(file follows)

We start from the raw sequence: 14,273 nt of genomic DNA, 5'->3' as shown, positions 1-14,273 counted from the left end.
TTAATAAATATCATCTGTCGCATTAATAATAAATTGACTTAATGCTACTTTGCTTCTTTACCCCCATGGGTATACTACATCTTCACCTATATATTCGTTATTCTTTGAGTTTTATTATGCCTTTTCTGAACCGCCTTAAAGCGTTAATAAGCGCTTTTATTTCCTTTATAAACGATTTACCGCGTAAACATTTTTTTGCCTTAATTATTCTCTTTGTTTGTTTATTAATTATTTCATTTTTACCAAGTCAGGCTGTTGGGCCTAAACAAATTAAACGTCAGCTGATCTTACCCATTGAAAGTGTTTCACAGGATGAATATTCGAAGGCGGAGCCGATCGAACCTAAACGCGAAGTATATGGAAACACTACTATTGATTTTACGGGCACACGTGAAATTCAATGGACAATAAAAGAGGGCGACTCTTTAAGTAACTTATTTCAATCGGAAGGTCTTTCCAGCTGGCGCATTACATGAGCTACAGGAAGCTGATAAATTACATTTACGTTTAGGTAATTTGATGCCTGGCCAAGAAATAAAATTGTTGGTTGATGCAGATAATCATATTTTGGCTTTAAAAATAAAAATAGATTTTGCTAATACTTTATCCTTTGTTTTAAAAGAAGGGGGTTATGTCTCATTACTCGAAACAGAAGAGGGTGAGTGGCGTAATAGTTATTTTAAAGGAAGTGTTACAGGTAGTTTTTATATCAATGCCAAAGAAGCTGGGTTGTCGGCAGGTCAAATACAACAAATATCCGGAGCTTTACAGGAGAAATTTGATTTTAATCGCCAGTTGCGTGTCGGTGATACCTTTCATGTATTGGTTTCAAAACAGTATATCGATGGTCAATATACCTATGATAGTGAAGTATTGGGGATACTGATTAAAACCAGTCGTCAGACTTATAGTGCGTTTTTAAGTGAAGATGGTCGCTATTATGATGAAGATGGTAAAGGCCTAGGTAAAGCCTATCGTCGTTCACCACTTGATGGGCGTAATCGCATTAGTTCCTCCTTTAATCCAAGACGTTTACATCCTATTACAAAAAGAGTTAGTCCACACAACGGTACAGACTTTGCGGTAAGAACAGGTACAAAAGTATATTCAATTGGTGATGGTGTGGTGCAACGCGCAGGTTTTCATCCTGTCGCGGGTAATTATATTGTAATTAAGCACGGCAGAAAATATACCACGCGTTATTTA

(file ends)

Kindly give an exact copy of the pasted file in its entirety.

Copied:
We start from the raw sequence: 14,273 nt of genomic DNA, 5'->3' as shown, positions 1-14,273 counted from the left end.
TTAATAAATATCATCTGTCGCATTAATAATAAATTGACTTAATGCTACTTTGCTTCTTTACCCCCATGGGTATACTACATCTTCACCTATATATTCGTTATTCTTTGAGTTTTATTATGCCTTTTCTGAACCGCCTTAAAGCGTTAATAAGCGCTTTTATTTCCTTTATAAACGATTTACCGCGTAAACATTTTTTTGCCTTAATTATTCTCTTTGTTTGTTTATTAATTATTTCATTTTTACCAAGTCAGGCTGTTGGGCCTAAACAAATTAAACGTCAGCTGATCTTACCCATTGAAAGTGTTTCACAGGATGAATATTCGAAGGCGGAGCCGATCGAACCTAAACGCGAAGTATATGGAAACACTACTATTGATTTTACGGGCACACGTGAAATTCAATGGACAATAAAAGAGGGCGACTCTTTAAGTAACTTATTTCAATCGGAAGGTCTTTCCAGCTGGCGCATTACATGAGCTACAGGAAGCTGATAAATTACATTTACGTTTAGGTAATTTGATGCCTGGCCAAGAAATAAAATTGTTGGTTGATGCAGATAATCATATTTTGGCTTTAAAAATAAAAATAGATTTTGCTAATACTTTATCCTTTGTTTTAAAAGAAGGGGGTTATGTCTCATTACTCGAAACAGAAGAGGGTGAGTGGCGTAATAGTTATTTTAAAGGAAGTGTTACAGGTAGTTTTTATATCAATGCCAAAGAAGCTGGGTTGTCGGCAGGTCAAATACAACAAATATCCGGAGCTTTACAGGAGAAATTTGATTTTAATCGCCAGTTGCGTGTCGGTGATACCTTTCATGTATTGGTTTCAAAACAGTATATCGATGGTCAATATACCTATGATAGTGAAGTATTGGGGATACTGATTAAAACCAGTCGTCAGACTTATAGTGCGTTTTTAAGTGAAGATGGTCGCTATTATGATGAAGATGGTAAAGGCCTAGGTAAAGCCTATCGTCGTTCACCACTTGATGGGCGTAATCGCATTAGTTCCTCCTTTAATCCAAGACGTTTACATCCTATTACAAAAAGAGTTAGTCCACACAACGGTACAGACTTTGCGGTAAGAACAGGTACAAAAGTATATTCAATTGGTGATGGTGTGGTGCAACGCGCAGGTTTTCATCCTGTCGCGGGTAATTATATTGTAATTAAGCACGGCAGAAAATATACCACGCGTTATTTA